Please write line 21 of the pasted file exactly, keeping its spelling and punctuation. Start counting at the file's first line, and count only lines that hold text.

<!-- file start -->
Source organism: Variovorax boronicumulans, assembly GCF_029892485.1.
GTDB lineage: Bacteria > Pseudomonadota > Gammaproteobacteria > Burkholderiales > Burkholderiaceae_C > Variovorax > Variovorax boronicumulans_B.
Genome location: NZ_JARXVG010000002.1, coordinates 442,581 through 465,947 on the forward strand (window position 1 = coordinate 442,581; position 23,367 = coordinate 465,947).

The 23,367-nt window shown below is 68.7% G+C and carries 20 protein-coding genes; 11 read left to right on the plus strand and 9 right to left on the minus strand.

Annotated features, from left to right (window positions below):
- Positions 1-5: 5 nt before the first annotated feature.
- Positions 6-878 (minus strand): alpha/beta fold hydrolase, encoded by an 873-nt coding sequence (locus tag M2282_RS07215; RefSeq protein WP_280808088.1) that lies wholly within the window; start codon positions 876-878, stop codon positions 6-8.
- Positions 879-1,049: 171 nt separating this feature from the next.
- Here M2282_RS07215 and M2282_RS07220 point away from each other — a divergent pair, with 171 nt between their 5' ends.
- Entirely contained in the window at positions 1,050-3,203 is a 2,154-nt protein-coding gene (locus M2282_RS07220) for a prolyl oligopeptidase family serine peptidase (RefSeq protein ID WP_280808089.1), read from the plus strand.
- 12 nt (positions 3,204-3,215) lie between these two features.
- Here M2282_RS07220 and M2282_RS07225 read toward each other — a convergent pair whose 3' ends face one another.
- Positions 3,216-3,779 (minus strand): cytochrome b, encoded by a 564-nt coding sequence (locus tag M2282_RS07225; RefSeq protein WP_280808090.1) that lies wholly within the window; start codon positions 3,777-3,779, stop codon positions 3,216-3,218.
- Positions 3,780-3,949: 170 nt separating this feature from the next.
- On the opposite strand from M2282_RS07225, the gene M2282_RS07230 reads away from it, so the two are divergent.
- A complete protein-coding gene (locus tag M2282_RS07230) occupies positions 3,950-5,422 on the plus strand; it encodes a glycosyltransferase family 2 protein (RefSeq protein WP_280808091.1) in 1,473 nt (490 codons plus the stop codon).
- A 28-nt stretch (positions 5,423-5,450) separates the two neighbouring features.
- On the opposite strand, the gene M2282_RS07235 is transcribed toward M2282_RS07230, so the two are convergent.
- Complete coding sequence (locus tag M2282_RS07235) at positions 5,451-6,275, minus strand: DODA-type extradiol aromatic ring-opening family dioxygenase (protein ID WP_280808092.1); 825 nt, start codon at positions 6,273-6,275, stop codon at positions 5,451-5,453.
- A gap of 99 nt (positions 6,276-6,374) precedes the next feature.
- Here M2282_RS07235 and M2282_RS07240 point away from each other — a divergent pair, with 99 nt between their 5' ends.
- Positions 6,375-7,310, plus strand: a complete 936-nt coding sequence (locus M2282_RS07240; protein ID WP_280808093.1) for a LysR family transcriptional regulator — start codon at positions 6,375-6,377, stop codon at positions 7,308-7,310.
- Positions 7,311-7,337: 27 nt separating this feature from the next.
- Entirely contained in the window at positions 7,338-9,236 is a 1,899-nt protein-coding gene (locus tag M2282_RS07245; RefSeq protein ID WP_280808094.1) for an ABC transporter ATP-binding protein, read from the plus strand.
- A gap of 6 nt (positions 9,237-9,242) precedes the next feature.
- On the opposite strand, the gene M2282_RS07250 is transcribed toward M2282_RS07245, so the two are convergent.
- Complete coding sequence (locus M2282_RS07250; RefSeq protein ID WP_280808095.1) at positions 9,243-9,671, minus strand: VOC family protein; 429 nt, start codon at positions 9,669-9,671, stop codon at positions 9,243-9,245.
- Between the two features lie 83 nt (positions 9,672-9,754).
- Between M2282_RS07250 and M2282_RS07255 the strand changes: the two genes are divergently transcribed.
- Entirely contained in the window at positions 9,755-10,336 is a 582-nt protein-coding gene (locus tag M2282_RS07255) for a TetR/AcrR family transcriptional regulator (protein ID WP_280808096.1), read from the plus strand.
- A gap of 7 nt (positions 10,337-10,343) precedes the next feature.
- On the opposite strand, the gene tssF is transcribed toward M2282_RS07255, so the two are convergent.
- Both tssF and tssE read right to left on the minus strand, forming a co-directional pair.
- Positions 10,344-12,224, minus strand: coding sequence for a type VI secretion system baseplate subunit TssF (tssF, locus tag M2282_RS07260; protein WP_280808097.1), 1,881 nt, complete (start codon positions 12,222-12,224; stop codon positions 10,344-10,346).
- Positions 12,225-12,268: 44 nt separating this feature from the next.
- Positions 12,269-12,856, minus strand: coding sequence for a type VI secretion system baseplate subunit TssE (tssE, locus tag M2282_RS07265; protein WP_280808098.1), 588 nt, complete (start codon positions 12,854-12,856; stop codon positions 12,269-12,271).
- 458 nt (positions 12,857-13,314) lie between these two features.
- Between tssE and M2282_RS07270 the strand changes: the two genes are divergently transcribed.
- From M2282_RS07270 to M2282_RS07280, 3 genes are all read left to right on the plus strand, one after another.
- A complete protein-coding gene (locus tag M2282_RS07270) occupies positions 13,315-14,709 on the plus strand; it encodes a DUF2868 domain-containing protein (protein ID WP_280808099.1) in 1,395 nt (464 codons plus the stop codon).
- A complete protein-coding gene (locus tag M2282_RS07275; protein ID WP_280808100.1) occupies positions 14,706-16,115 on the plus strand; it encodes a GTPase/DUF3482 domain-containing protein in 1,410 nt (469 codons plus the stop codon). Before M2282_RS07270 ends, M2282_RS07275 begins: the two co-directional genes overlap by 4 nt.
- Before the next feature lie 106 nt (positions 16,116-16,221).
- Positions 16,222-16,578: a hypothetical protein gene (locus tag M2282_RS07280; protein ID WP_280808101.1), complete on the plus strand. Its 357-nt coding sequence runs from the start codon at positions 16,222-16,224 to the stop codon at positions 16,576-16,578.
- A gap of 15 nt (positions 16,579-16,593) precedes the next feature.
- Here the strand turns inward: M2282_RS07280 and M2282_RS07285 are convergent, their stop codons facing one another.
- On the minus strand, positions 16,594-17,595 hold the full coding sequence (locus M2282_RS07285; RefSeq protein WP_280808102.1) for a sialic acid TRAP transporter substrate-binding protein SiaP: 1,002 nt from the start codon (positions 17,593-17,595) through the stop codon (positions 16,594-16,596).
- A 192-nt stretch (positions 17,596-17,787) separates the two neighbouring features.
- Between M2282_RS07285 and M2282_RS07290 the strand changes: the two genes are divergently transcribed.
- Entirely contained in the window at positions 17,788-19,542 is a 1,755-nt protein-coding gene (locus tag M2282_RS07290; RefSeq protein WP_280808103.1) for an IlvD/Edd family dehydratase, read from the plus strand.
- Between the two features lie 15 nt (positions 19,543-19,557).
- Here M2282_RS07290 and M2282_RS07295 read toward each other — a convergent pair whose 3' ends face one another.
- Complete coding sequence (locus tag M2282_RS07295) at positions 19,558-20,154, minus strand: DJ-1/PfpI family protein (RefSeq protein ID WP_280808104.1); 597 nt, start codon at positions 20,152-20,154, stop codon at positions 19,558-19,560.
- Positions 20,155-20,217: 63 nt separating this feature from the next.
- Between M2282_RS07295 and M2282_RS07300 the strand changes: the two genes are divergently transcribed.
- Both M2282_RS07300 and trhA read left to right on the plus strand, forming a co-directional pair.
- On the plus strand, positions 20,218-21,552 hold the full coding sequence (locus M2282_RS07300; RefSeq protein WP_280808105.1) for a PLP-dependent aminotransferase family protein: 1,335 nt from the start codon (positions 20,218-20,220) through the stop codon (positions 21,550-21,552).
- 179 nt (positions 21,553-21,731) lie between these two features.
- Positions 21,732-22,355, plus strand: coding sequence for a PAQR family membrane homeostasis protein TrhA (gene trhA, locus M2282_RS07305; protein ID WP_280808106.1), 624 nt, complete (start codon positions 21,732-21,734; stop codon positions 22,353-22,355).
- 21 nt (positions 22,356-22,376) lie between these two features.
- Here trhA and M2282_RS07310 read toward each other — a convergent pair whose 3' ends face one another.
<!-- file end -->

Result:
- Here M2282_RS07235 and M2282_RS07240 point away from each other — a divergent pair, with 99 nt between their 5' ends.